"If they want to come here, let them do so." Almost 70 years since his grandparents Petrus (Pieter) and Adriane Kleibroek spoke these words, agreeing to their daughter Nelie’s request to provide shelter for the Jewish Drukker family, Peter Hetem and his wife Rineke came to Yad Vashem to see the story of the rescue activities of his grandparents and mother told in the special temporary exhibit: “I am my Brother’s Keeper: 50 Years of Honoring Righteous Among the Nations”. The new exhibition is made up of five different documentary films describing five central rescue paradigms: each describing a myriad of dilemmas and situations that involved both the non-Jewish rescuers and the Jews they attempted to help. The film focusing on the Kleibroek and Drukker families, entitled “Paying the ultimate price”, narrates one of the many tragic stories of those Righteous who paid for their rescue attempts with their lives. Featured in the film is Peter’s recent discovery of his family’s courageous role in hiding Abraham and Juliette Drukker and their 13-year-old daughter Marjan during the Holocaust.
A family of farmers from Warmenhuizen in the Netherlands, the Kleibroeks took in the Jewish Drukker family in February 1944, who after several months of hiding in Amsterdam, managed to contact Nelie pleading for a place to take refuge. Nelie turned to her parents who bravely agreed to share their small farm with the Drukkers and provide shelter from the Nazis and their collaborators during the Shoah. Providing an account of their lives with the Kleibroeks in his diary, Abraham Drukker recounted:
“Our life here on the farm was so much better than earlier in Amsterdam – with air! – even though we could not go outside – and a view. Moreover, we were not always nervous about each sound and we were resigned to our fate, which was bearable.”
Unfortunately their safe haven was temporary. In May 1944, some 700 German forces, assisted by Dutch collaborators, searched the area and discovered the Drukker family hiding in a haystack on the farm. All three members of the Jewish family were immediately arrested and sent to the Westerbork transit camp, then deported to Theresienstadt and finally to Auschwitz where they were murdered in October 1944. Pieter Kleibroek was also incarcerated and sent to the Vught concentration camp and later to the Sachsenhausen camp in Germany. A couple weeks before the end of the war, Pieter was shot and killed while on a death march from Sachsenhausen to Luebeck after stopping due to extreme exhaustion. Adrianus Bruin, a fellow inmate of Pieter described the scene:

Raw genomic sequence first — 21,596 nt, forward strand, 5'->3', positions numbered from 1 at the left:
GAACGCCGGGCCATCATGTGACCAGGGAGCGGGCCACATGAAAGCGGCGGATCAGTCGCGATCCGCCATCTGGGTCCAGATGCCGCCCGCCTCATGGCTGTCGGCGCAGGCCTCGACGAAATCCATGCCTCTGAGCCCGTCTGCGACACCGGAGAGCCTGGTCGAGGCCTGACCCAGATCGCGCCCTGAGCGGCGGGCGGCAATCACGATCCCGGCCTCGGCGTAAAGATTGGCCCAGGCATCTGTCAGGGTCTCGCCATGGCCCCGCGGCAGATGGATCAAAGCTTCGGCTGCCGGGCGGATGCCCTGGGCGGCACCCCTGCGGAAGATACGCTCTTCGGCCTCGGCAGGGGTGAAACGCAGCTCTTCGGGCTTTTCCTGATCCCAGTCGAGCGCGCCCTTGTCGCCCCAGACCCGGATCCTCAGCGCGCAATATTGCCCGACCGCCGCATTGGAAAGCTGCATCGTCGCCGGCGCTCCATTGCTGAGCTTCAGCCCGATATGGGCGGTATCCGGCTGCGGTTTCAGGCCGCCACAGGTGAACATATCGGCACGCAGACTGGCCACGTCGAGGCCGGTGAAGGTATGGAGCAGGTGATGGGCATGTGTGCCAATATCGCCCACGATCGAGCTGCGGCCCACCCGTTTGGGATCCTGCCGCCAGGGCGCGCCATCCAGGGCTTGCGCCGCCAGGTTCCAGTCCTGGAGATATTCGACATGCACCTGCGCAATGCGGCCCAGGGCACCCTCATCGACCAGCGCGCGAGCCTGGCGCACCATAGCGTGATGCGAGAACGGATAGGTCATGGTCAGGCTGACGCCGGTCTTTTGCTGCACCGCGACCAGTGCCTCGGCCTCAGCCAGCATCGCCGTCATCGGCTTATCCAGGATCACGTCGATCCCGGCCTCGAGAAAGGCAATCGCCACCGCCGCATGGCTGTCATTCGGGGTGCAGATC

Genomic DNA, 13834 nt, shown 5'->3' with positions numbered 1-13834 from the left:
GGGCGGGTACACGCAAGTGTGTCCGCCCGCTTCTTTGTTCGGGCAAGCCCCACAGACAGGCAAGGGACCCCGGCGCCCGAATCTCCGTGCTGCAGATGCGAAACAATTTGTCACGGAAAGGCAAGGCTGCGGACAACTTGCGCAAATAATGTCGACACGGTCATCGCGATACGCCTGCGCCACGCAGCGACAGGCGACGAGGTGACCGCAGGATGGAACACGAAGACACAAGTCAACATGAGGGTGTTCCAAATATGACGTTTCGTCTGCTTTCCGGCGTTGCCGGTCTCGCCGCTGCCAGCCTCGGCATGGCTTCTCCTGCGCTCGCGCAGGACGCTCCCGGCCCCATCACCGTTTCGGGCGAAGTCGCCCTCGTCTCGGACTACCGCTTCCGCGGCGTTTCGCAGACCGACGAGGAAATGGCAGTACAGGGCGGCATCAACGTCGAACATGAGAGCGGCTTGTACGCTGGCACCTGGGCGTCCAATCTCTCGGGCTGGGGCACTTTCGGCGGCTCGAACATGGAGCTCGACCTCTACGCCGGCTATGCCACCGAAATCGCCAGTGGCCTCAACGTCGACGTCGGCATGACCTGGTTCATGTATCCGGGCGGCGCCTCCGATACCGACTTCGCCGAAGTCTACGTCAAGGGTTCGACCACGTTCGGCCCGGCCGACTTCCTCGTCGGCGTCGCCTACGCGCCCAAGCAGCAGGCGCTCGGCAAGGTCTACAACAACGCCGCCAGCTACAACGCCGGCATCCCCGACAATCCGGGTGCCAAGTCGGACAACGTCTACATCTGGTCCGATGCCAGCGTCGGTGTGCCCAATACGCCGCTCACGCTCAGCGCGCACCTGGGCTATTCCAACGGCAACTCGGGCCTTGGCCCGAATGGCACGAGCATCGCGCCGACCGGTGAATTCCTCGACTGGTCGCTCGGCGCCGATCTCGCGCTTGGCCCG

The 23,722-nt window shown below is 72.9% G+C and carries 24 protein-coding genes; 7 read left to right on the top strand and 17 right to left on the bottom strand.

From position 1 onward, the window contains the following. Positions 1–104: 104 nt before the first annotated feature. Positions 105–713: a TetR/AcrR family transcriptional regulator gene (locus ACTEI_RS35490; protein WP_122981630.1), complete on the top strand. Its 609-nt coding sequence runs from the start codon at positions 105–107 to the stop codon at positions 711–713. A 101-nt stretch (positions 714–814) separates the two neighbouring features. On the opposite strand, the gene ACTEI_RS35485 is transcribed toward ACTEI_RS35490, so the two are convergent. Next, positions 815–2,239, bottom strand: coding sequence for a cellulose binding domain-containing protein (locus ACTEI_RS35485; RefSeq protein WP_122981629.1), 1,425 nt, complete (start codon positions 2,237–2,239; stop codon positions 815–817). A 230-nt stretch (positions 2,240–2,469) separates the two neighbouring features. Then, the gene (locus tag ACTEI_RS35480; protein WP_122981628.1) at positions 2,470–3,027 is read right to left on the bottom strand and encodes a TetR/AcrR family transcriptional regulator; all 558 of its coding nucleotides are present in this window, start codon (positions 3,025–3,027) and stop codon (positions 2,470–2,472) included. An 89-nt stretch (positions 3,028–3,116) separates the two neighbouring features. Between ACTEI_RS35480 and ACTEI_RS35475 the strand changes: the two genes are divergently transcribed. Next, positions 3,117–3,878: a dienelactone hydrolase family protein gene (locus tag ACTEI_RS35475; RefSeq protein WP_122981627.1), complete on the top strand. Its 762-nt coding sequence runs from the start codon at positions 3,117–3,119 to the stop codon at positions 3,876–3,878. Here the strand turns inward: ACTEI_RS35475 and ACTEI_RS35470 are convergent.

"After he stopped and lay down at the side of the road, I saw that one of the guards approached him, charged his revolver and killed him with a shot in his neck."
While visiting the “I am my Brother’s Keeper” exhibit at Yad Vashem, Peter and Rineke Hetem became noticeably emotional as, for the first time, they watched the completed film portraying Peter’s journey of exploration of his grandparents and mother’s exceptional role in aiding the Drukker family. Until receiving a phone call from Nannie Beekman, from the Righteous Among the Nations Department at Yad Vashem, Peter, who is named for his late grandfather, knew very little concerning the details of his family’s history during World War II and the rescue story of the Drukkers. “It was something we did not speak of in our family and I knew almost nothing about.” After the recognition of his grandparents and mother as Righteous Among the Nations, film producers went to the Netherlands to follow along and document Peter’s personal discovery and exploration into his family’s past to be included in the exhibition at Yad Vashem. “The two days of filming for the documentary project gave me a sense of closure regarding my family’s story. I got the opportunity to talk with the neighbors’ children and a young farmhand of my grandfather. Even learning small things, such as the revelation that my grandfather was musical, was very important to me. I came to know and understand who my grandfather was, something of which I knew very little.”
On November 8, 2011, Yad Vashem recognized Pieter Kleibroek and Adriane Kleibroek-Nannes as well as their daughter Nelie Hetem-Kleibroek as Righteous Among the Nations.